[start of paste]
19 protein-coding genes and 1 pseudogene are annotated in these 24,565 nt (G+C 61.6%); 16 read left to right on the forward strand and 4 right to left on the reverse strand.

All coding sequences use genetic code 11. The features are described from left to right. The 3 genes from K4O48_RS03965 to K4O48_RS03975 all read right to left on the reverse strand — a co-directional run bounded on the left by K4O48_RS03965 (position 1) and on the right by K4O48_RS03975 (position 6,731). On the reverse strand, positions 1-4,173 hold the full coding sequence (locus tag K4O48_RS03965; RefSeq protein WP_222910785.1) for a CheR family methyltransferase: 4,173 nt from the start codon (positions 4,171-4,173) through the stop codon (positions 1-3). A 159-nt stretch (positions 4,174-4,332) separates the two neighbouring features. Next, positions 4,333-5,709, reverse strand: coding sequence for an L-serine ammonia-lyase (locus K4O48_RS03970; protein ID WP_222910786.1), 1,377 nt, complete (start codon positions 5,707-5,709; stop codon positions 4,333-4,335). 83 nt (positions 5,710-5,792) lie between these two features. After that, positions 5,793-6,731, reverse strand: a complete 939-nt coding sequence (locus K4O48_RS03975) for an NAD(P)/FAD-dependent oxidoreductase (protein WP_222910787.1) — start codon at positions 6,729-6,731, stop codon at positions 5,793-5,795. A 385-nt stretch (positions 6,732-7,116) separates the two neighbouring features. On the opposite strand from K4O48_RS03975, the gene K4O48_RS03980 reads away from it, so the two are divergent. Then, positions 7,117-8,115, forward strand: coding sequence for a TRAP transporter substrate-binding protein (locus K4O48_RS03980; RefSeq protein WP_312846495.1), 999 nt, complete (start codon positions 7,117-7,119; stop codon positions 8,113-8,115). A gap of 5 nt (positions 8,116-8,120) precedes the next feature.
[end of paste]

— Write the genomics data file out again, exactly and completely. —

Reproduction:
19 protein-coding genes and 1 pseudogene are annotated in these 24,565 nt (G+C 61.6%); 16 read left to right on the forward strand and 4 right to left on the reverse strand.

All coding sequences use genetic code 11. The features are described from left to right. The 3 genes from K4O48_RS03965 to K4O48_RS03975 all read right to left on the reverse strand — a co-directional run bounded on the left by K4O48_RS03965 (position 1) and on the right by K4O48_RS03975 (position 6,731). On the reverse strand, positions 1-4,173 hold the full coding sequence (locus tag K4O48_RS03965; RefSeq protein WP_222910785.1) for a CheR family methyltransferase: 4,173 nt from the start codon (positions 4,171-4,173) through the stop codon (positions 1-3). A 159-nt stretch (positions 4,174-4,332) separates the two neighbouring features. Next, positions 4,333-5,709, reverse strand: coding sequence for an L-serine ammonia-lyase (locus K4O48_RS03970; protein ID WP_222910786.1), 1,377 nt, complete (start codon positions 5,707-5,709; stop codon positions 4,333-4,335). 83 nt (positions 5,710-5,792) lie between these two features. After that, positions 5,793-6,731, reverse strand: a complete 939-nt coding sequence (locus K4O48_RS03975) for an NAD(P)/FAD-dependent oxidoreductase (protein WP_222910787.1) — start codon at positions 6,729-6,731, stop codon at positions 5,793-5,795. A 385-nt stretch (positions 6,732-7,116) separates the two neighbouring features. On the opposite strand from K4O48_RS03975, the gene K4O48_RS03980 reads away from it, so the two are divergent. Then, positions 7,117-8,115, forward strand: coding sequence for a TRAP transporter substrate-binding protein (locus K4O48_RS03980; RefSeq protein WP_312846495.1), 999 nt, complete (start codon positions 7,117-7,119; stop codon positions 8,113-8,115). A gap of 5 nt (positions 8,116-8,120) precedes the next feature.